Here Are Eight Things You Need to Know About Home Health Care Workers
To get started learning about home health care workers, here are answers to common questions.
1. What Is a Home Health Worker?
Home health workers are:
- Licensed practical nurses
- Registered nurses
- Licensed nursing assistants
- Certified nursing assistants
- Home care aides
- Personal care aides
- Other health care professionals
These people provide various medical and daily-living services at the homes of their clients. They deliver care to the most vulnerable people in society. These parties might include the:
- Chronically ill
- Cognitively impaired (e.g., those with Alzheimer’s disease)
2. How Many People Work As Home Health Care Workers?
CNBC reports estimate 3.3 million home healthcare workers in the United States, serving 12 million vulnerable people.
3. Why do People Choose Home Health Care Workers Over Long-Term Care Facilities, Like Nursing Homes?
Many Americans 65 and older want to stay in their homes for as long as possible. Most people want to live out their golden years in the comfort and familiarity of their own homes, surrounded by friends and family.
Also, far too many nursing homes are driven by profit over resident safety, giving families an even greater incentive to avoid nursing homes for as long as possible. To do so, they need support and help with daily activities, especially as they decline in ability.
In the United States, our family support system gets smaller and farther away as we age, which creates the need for professionals who help us live in our homes safely.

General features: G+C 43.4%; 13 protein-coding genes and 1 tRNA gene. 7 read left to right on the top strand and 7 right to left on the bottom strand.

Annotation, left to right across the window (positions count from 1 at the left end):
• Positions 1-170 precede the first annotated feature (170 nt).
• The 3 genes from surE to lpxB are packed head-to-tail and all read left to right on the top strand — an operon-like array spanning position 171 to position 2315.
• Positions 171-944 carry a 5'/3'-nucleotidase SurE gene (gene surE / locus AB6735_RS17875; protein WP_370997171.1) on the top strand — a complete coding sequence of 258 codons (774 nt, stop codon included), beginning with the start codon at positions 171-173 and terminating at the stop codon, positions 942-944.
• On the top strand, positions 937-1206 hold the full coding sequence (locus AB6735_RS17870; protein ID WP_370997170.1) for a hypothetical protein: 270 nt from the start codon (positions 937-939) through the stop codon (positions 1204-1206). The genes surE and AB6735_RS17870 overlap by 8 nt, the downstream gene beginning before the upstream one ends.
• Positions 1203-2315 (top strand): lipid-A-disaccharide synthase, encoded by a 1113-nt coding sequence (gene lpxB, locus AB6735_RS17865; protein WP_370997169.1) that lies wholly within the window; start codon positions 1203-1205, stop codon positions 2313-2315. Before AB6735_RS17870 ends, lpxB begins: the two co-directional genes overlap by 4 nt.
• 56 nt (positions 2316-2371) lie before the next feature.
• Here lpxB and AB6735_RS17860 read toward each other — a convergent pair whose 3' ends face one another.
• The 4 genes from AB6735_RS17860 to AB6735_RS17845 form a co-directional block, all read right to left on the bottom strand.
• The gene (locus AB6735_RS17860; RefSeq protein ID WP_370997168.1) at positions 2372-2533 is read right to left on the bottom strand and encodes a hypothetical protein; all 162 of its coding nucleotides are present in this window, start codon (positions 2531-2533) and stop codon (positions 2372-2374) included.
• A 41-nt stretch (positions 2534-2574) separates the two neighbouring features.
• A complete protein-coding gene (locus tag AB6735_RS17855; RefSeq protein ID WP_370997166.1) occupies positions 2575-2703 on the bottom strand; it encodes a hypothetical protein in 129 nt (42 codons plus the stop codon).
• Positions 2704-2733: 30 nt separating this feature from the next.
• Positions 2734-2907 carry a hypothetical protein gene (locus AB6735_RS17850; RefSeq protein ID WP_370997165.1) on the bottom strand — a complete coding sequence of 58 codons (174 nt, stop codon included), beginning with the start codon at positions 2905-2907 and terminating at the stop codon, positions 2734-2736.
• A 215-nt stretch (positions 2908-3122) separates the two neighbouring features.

4. How Has the Covid-19 Impacted Home Health Care Workers?
For starters, home health care workers risk their lives because they are essential workers who must come into close contact with the people they serve, making them continually at risk of acquiring COVID-19.
Like health care workers across the country, they have had a hard time acquiring personal protective equipment (PPE), such as masks and gloves, when supplies dwindled and prices skyrocketed. Unlike other health care professions, home health care workers often have to pay for their own PPE out of pocket.
Many families are just finding out just how important these workers are. The ravages of COVID-19 drove families to rescue their elderly relatives and bring them home from virus-infected nursing homes. Home health care workers are empowering families to make this possible.
Plus, many hospital patients have opted to recover from medical procedures at home rather than at the hospital, often requiring intensive professional help with their care. The home health care worker has perhaps never been more important.
5. Where Can I Find a Home Health Care Worker?
Home Health Compare is a great place to start when researching home health care agencies in the United States, offering detailed information on services, and patient ratings.
6. If You Value Your Independence, a Home Health Care Worker Could Be the Answer